Just two weeks before his seventeenth birthday André made a collection of Ellington tunes for Laguna. I Got It Bad, written originally as a ballad for Duke's 1941 stage musical, Jump for Joy, is by a trio consisting of Previn, guitarist Irving Ashby (then with pianist Eddie Beal's group and destined to replace Oscar Moore with Nat Cole's trio the following year) and that fine bass player Red Callender. The second Ellington tune is a solo piano version of the beautiful, contemplative Something to Live For, a song a song which has the distinction of being the first Billy Strayhorn tune ever to have been recorded by Ellington back in March, 1939.
Take the 'A' Train is, of course, the theme Billy Strayhorn wrote for Duke. He wrote it first as an exercise in the Fletcher Henderson manner and he sketched it out on rides from Downtown to Uptown New York on the 'A' train of the city's independent subway system. Most of the Henderson character of the piece is properly lost in this trio version, in which André has made some effective chord alterations. After his second solo, there is a bright little rhythmic figure repeated four times, then brought back again to make a very satisfying coda.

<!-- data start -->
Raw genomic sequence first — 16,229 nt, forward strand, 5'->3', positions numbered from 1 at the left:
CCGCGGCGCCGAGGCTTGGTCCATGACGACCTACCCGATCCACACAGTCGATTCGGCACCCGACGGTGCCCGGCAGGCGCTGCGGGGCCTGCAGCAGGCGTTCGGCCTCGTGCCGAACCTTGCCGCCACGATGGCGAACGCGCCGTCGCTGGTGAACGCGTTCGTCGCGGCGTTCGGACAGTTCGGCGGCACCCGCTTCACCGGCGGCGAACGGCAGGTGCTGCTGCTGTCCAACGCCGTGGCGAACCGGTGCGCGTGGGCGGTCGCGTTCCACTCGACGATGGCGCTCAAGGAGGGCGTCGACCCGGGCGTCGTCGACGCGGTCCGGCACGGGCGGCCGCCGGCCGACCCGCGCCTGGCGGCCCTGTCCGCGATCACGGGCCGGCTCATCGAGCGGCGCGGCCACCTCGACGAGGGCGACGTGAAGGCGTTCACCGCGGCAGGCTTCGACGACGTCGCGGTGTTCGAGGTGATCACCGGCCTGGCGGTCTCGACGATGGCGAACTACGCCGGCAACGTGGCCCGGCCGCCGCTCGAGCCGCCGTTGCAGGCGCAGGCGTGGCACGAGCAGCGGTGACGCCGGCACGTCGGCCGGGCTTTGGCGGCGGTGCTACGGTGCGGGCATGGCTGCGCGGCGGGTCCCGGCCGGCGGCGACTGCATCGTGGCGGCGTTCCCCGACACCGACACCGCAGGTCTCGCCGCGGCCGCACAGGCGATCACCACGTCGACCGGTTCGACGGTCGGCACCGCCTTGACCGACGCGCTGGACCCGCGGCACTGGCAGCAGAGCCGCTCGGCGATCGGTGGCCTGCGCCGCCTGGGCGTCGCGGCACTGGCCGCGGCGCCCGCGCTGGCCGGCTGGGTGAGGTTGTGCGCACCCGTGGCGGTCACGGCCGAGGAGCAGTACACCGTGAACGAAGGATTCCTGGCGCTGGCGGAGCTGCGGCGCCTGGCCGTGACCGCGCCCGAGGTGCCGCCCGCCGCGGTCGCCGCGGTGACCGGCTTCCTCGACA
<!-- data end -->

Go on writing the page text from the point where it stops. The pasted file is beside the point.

Subtle Slough is small band Ellington. Here André uses the first of two figures Rex Stewart created, adding his own riff to Rex's to give this recording its own distinctive character.
The remaining four titles, although recorded by Eddie Laguna for his label, never appeared on Sunset but came out later as part of a Monarch ten-inch LP which is now a collector's item. These are brilliantly conceived and executed piano solos, the hardest test for a young jazz pianist. There is no bass player to help out with the roots of the chords, no drummer to keep time, just Previn alone at the keyboard. Body and Soul is taken at up-tempo most of the way but ends in more reflective style. The two blues tunes (Sunset in Blue and That Old Blue Magic) are alternative and quite different takes of the same twelve bar minor blues composition. Blue Magic is at slow tempo but Sunset in Blue commences at medium tempo, then builds to an exciting pace with Previn making use of some clever rhythmic ideas. Variations on a Theme is just that, a very personal treatment of a Debussy-like idea played with taste and skill by a young man who was destined to carve out an important musical career for himself.